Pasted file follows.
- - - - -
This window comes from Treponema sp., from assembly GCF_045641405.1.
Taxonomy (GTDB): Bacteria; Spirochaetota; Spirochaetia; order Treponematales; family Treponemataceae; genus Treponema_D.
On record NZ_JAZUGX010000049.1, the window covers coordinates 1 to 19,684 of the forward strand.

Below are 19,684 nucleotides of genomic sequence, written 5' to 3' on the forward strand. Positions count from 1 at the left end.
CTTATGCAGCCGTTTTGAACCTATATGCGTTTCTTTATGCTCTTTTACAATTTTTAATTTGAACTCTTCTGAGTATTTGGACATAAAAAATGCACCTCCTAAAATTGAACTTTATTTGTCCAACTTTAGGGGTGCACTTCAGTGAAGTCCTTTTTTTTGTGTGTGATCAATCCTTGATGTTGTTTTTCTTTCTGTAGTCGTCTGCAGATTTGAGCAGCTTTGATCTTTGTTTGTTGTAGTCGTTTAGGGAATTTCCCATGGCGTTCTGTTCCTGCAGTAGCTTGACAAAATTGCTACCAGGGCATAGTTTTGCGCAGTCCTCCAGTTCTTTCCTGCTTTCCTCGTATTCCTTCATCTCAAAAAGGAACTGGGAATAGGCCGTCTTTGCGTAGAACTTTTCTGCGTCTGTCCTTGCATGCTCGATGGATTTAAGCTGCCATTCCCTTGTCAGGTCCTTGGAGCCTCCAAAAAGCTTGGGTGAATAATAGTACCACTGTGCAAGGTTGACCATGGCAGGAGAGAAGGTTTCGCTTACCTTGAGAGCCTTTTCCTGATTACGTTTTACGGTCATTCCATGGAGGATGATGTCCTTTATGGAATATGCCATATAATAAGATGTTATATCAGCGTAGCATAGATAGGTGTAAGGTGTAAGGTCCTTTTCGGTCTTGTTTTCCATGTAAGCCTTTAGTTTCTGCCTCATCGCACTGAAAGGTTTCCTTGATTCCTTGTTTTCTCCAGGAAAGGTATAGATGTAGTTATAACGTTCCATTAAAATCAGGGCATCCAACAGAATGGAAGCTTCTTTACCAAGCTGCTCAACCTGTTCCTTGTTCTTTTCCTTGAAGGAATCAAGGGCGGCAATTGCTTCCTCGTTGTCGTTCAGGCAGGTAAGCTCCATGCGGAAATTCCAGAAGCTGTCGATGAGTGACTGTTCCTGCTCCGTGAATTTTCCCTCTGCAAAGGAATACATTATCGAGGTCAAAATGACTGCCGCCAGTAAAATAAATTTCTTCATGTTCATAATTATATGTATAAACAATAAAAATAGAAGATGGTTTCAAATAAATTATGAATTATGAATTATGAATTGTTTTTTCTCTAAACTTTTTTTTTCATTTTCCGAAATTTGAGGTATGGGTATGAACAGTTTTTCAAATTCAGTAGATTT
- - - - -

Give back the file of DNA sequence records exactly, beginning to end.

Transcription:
This window comes from Treponema sp., from assembly GCF_045641405.1.
Taxonomy (GTDB): Bacteria; Spirochaetota; Spirochaetia; order Treponematales; family Treponemataceae; genus Treponema_D.
On record NZ_JAZUGX010000049.1, the window covers coordinates 1 to 19,684 of the forward strand.

Below are 19,684 nucleotides of genomic sequence, written 5' to 3' on the forward strand. Positions count from 1 at the left end.
CTTATGCAGCCGTTTTGAACCTATATGCGTTTCTTTATGCTCTTTTACAATTTTTAATTTGAACTCTTCTGAGTATTTGGACATAAAAAATGCACCTCCTAAAATTGAACTTTATTTGTCCAACTTTAGGGGTGCACTTCAGTGAAGTCCTTTTTTTTGTGTGTGATCAATCCTTGATGTTGTTTTTCTTTCTGTAGTCGTCTGCAGATTTGAGCAGCTTTGATCTTTGTTTGTTGTAGTCGTTTAGGGAATTTCCCATGGCGTTCTGTTCCTGCAGTAGCTTGACAAAATTGCTACCAGGGCATAGTTTTGCGCAGTCCTCCAGTTCTTTCCTGCTTTCCTCGTATTCCTTCATCTCAAAAAGGAACTGGGAATAGGCCGTCTTTGCGTAGAACTTTTCTGCGTCTGTCCTTGCATGCTCGATGGATTTAAGCTGCCATTCCCTTGTCAGGTCCTTGGAGCCTCCAAAAAGCTTGGGTGAATAATAGTACCACTGTGCAAGGTTGACCATGGCAGGAGAGAAGGTTTCGCTTACCTTGAGAGCCTTTTCCTGATTACGTTTTACGGTCATTCCATGGAGGATGATGTCCTTTATGGAATATGCCATATAATAAGATGTTATATCAGCGTAGCATAGATAGGTGTAAGGTGTAAGGTCCTTTTCGGTCTTGTTTTCCATGTAAGCCTTTAGTTTCTGCCTCATCGCACTGAAAGGTTTCCTTGATTCCTTGTTTTCTCCAGGAAAGGTATAGATGTAGTTATAACGTTCCATTAAAATCAGGGCATCCAACAGAATGGAAGCTTCTTTACCAAGCTGCTCAACCTGTTCCTTGTTCTTTTCCTTGAAGGAATCAAGGGCGGCAATTGCTTCCTCGTTGTCGTTCAGGCAGGTAAGCTCCATGCGGAAATTCCAGAAGCTGTCGATGAGTGACTGTTCCTGCTCCGTGAATTTTCCCTCTGCAAAGGAATACATTATCGAGGTCAAAATGACTGCCGCCAGTAAAATAAATTTCTTCATGTTCATAATTATATGTATAAACAATAAAAATAGAAGATGGTTTCAAATAAATTATGAATTATGAATTATGAATTGTTTTTTCTCTAAACTTTTTTTTTCATTTTCCGAAATTTGAGGTATGGGTATGAACAGTTTTTCAAATTCAGTAGATTT